Sunday, May 31, 2009

Just what and where are the Exumas? (long post)

I thought it would be good to provide a map of the Exumas and a little information to help everyone understand where we are and what we're up to... I should have posted this a while ago but honestly, I've kind of been learning as I go. I finally feel like I have enough of a clue to share it! Please understand that this is me talking. It's not scientific and I probably have some facts wrong. But it should help give a little better understanding :) I've taken some info from The Bahamas Cruising Guide and Stephen Pavlidis' The Exuma Guide.

The Exuma Cays (where we are):

The definition of a "cay" is: A small, low island composed largely of coral or sand. Also called "key". (thanks wikipedia). The Bahamian cays are made of limestone and coral. They are low lying - the highest hill in the Bahamas is just about 200' high on Cat Island. The cays are no more than 100' high. I can't find info on the exact size but a cay is smaller than an island. The Exumas is a chain of about 365 cays stretching north to southeast, the northern tip is about 35 miles southwest of Nassau, New Providence Island. I found a great map - see above. (I think you can click on it to make it bigger.)

All the cays we have visited, and are going to visit, are on the map except Pipe Cay and Cambridge Cay. Pipe lays just north of Sampson Cay and Cambridge is north of Compass Cay. There's a lot going on between Warderick Wells and Staniel! We have visited the northern and central Exumas, from Allan Cay to Staniel Cay. Along this route there are 4 marinas, at Highborne, Compass, Sampson and Staniel.

Flora and Fauna (what to look at and what not to touch)

The vast majority of the cays are not inhabited. Many of them are also private islands and you can't land on them. There aren't a lot of indigenous animals on the cays. There are rats, bats and hutia (look like guinea pigs), frogs, snakes, many types of little lizards (my favorite is the "curly tailed lizard") and iguanas found only on a few northern cays. There are many kinds of land and sea birds including hummingbirds, owls, thrushes, mockingbirds, bananaquits ("sugar birds"), pigeons, seagulls, tropic birds (in the spring) and osprey. We don't need to discuss the flys, mosquitoes, noseeums, sandflys, black widow spiders and scorpions. The plants are mostly cacti scrub brush, flowers and small trees. Of note is poisonwood (think evil poison ivy-like) and the small silver topped palms that seem most numerous. The epifauna and epiflora (all the good stuff in the water) is too numerous to detail here. The sharks and stingrays are pretty big and you see them from the boat a lot.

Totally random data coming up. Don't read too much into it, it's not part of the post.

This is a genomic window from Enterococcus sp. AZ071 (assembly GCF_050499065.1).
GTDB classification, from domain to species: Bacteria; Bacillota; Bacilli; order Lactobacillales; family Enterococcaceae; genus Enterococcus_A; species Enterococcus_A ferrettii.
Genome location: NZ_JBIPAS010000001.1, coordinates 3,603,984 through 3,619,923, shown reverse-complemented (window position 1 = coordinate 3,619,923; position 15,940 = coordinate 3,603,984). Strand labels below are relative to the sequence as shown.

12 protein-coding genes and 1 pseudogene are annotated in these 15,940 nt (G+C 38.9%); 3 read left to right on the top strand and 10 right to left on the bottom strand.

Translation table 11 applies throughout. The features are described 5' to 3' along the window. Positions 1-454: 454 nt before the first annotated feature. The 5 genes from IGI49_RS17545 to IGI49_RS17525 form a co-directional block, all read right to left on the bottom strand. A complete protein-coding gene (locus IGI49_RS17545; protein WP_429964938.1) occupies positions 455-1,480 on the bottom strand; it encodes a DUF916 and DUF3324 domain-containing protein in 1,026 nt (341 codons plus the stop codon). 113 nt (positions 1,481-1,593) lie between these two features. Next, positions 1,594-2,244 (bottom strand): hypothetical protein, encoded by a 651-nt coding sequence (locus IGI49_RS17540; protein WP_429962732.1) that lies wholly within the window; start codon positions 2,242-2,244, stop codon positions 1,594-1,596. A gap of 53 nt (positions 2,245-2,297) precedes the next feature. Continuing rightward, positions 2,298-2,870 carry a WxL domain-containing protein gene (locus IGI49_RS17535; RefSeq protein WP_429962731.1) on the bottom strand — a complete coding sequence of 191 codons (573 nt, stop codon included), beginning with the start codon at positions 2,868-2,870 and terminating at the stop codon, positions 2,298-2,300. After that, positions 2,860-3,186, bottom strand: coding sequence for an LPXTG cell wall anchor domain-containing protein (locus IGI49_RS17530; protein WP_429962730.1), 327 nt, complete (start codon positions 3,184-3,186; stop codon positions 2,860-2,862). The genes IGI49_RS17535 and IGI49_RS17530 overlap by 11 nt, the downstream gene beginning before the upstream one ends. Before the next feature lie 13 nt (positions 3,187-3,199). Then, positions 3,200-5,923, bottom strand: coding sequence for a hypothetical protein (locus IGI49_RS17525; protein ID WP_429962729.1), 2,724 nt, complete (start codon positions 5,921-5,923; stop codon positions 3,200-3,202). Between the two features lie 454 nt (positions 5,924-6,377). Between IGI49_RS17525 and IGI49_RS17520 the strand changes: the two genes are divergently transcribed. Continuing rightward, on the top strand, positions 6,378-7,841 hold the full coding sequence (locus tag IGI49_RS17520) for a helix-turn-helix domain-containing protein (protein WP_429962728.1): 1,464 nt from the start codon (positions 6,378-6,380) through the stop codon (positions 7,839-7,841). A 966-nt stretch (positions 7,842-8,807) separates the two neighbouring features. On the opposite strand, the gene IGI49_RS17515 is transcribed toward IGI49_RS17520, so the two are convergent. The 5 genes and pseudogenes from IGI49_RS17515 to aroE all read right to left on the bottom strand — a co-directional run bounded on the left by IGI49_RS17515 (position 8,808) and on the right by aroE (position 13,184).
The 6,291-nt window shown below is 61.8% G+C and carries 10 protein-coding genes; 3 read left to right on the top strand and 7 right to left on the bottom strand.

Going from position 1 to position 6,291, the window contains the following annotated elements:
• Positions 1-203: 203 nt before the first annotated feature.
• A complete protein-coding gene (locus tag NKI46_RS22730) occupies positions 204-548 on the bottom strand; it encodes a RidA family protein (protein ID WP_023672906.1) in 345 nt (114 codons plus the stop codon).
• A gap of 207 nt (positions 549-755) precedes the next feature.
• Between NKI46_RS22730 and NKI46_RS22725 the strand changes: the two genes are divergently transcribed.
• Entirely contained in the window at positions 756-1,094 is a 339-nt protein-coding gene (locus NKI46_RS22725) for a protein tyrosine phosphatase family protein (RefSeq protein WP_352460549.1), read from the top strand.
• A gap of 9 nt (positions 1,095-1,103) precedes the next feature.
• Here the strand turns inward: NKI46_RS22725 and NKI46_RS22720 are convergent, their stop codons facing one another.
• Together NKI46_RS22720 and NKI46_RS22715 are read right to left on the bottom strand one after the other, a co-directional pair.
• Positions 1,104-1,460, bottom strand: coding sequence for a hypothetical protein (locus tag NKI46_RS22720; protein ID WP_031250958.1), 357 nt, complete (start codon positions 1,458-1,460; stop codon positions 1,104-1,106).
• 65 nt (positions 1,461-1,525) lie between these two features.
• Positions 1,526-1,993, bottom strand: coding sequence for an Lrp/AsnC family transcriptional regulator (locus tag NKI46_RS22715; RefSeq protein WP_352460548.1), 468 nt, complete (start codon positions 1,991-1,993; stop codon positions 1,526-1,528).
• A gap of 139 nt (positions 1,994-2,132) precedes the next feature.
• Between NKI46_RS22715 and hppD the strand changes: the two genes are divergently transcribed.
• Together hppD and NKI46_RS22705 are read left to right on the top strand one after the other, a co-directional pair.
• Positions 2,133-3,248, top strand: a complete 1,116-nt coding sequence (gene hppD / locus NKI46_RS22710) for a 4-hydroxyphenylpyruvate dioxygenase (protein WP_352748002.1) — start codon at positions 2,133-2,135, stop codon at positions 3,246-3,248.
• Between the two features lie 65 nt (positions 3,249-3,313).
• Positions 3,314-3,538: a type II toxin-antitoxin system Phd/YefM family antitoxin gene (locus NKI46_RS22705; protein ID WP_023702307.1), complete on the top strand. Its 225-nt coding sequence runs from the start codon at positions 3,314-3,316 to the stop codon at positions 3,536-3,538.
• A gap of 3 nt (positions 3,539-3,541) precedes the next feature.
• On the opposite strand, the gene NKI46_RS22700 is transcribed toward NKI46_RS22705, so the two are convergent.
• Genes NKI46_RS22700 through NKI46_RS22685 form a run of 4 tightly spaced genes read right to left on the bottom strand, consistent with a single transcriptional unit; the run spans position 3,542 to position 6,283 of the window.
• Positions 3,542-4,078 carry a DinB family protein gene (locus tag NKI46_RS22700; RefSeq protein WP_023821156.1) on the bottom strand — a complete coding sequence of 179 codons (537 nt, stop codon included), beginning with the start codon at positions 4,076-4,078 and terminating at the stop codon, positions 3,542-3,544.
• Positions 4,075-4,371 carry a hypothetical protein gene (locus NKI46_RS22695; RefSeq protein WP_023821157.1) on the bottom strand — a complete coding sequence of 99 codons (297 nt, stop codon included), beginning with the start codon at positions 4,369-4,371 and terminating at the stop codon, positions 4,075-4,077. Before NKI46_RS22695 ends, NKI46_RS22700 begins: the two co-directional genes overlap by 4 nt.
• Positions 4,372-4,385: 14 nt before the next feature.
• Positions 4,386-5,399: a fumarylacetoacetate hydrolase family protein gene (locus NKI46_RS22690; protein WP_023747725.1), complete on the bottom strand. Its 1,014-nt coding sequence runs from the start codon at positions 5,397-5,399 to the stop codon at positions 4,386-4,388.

Water Depth (when to travel in shallow areas):

What the map doesn't show is that the water to the west of the islands is the Grand Bahama Bank, running right up to the south side of Paradise Island. The water here is anywhere from 1 foot to 30 feet deep. The water to the east of the Exumas is the Exuma Sound and it's up to thousands of feet deep. so depending on what direction the wind is coming from, we can go up and down on either side - getting from one side to the other through "cuts" in between the islands. In general, the bank side (west) is safer since the waves can only get so big given the shallow water. The danger lies in the very shallow areas where rocks and coral may be sitting just under the water. This is when you need to "read" the water - you can approximate the depth of the water by the color. (Martin has posted on that below) By the way, you need sunlight (and polarized sunglasses) to do this so it's not advisable to travel into shallow areas/anchorages on cloudy days.

Currents & Tides (snorkeling):

There are a lot of very, very strong currents in the Bahamas because of the shallow bank. People die here because they are swept away by currents. So you need to have a basic understanding of what they are and what they mean.

Every 6+ hours the tide comes in and out. So a huge amount of water from the ocean flows - squished through the cuts onto the very shallow bank. Then 6+ hours later it all shoots back out. This is in fact why the water is so clean and beautiful here - it's exchanged constantly and all the crude flows out to sea. All this blue and green is just what ocean water looks like - clean and shallow.

The tide is "low" twice a day and "high" twice a day. There is a 2-3 foot difference between low and high tide here. It's enough that you have to step up, or hop down, to the dock depending on the tide. It's also enough that sometimes we can't enter or exit as area unless we're at high tide because the water is so shallow.

The current is strongest right in between low and high tides. Exactly at low and high tide is referred to as "slack tide". This is the best, and sometimes only time you can snorkel some sites, especially those near cuts. This is why we snorkeled once a day at Cambridge - at high tide since it was in the early afternoon when we were there. CJ & Margie have mastered drifting with their jet ski so they can snorkel more often when there is current. We haven't figured this out with the dinghy since the engine hangs over and it's more difficult to manipulate.

Whew. That was a long one :)

1 comment:

Louise said...

Very informative! Thanks.